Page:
Today, we will learn about the sliding window technique for object detection.
In object detection, sliding windows are used with a classifier to detect objects in an image. The classifier is trained on a set of images that contain the object of interest.
The classifier is then applied to the window, and if the classifier detects the object, the window is marked as containing the object.
The window is then moved to the next location and the process is repeated. This process is repeated until the entire image has been scanned.
Sliding windows for object detection involve moving a window of fixed size over an image and classifying the contents of the window.
This process is repeated over the entire image, and the result is a set of bounding boxes around detected objects.
The size of the window and the step size, which determines how far the window moves with each step, are important parameters that affect the accuracy and efficiency of object detection.
The sliding window is combined with image pyramids to create robust object detectors that can detect objects of different sizes in an image.
While sliding windows are a simple and effective technique for object detection, they have some limitations. For example, they are computationally expensive to process large images with small window sizes, and they may miss small or partially occluded objects.
In this section, we will implement the sliding window technique for object detection using OpenCV and Python.
Create a new Python file, name it
sliding_window.py, and add the following code:
import cv2 def sliding_window(image, step_size, window_size): # get the window and image sizes h, w = window_size image_h, image_w = image.shape[:2] # loop over the image, taking steps of size `step_size` for y in range(0, image_h, step_size): for x in range(0, image_w, step_size): # define the window window = image[y:y + h, x:x + w] # if the window is below the minimum window size, ignore it if window.shape[:2] != window_size: continue # yield the current window yield (x, y, window)
The sliding_window function takes three arguments:
First, we get the height and width of the window and the image.
Then, we loop over the y-axis and x-axis of the image, taking steps of size step_size. The bigger the step size, the faster the sliding window will move across the image (and thus the computation time will be reduced) and the less accurate the object detection will be. On the other hand, the smaller the step size, the slower the sliding window will move across the image and the more accurate the object detection will be.
For each window, we check if the window is below the minimum window size. If it is, we ignore it. Otherwise, we yield the current window.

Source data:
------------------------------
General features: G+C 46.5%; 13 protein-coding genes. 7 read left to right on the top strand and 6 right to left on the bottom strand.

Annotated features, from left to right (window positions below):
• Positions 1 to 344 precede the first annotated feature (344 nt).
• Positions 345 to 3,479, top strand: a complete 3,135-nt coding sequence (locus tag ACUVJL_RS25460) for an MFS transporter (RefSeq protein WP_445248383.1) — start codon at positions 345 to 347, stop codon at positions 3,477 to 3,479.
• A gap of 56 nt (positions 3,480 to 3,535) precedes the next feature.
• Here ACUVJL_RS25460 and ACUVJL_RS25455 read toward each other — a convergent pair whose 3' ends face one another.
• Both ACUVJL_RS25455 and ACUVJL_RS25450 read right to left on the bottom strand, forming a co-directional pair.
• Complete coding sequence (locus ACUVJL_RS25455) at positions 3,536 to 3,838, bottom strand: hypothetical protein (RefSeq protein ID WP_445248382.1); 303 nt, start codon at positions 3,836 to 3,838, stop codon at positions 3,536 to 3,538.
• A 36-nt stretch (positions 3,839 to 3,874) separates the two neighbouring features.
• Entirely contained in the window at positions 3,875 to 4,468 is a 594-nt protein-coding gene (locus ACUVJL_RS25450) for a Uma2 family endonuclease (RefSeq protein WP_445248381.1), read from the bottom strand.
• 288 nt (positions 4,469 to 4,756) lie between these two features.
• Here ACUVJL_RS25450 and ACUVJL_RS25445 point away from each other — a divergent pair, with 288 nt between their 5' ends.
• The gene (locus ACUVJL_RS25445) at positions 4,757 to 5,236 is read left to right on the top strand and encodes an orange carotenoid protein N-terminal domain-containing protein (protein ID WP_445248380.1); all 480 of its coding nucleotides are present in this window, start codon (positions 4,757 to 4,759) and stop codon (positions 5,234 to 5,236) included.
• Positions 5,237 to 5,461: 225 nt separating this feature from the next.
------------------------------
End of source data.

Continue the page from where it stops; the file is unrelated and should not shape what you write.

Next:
Now, let’s test our sliding window function. Add the following code to the end of the
image = cv2.imread("1.jpg") w, h = 156, 156 for (x, y, window) in sliding_window(image, step_size=40, window_size=(w, h)): # in our case we are just going to display the window, but for a complete # object detection algorithm, this is where you would classify the window # using a pre-trained machine learning classifier (e.g., SVM, logistic regression, etc.) clone = image.copy() cv2.rectangle(clone, (x, y), (x + w, y + h), (0, 255, 0), 2) cv2.imshow("Window", clone) cv2.waitKey(100)
The code above loads the image, sets the window size, and loops over the sliding windows.
For each window, we draw a rectangle around it and display the window.
The cv2.waitKey(100) function waits for 100 milliseconds before displaying the next window.
Run the sliding_window.py file and here is what we get:
Combining sliding windows with image pyramids will give us the following output:
In this tutorial, we learned about the sliding window technique for object detection.
The sliding window technique involves moving a window of fixed size over an image.
This process is repeated over the entire image, and the result is a set of bounding boxes.
The size of the window and the step size are important parameters that affect accuracy and efficiency.
We also saw that sliding windows can be combined with image pyramids to create robust object detectors that can detect objects of different sizes in an image.
Of course, we need to train a classifier to detect the object of interest before we can use the sliding window technique, but that is a topic for another tutorial.
Hopefully, you get the idea of how to use sliding windows for object detection in OpenCV and Python.
If you have any questions, feel free to ask them in the comments section below.
The full code for this tutorial is available here
Thanks for reading!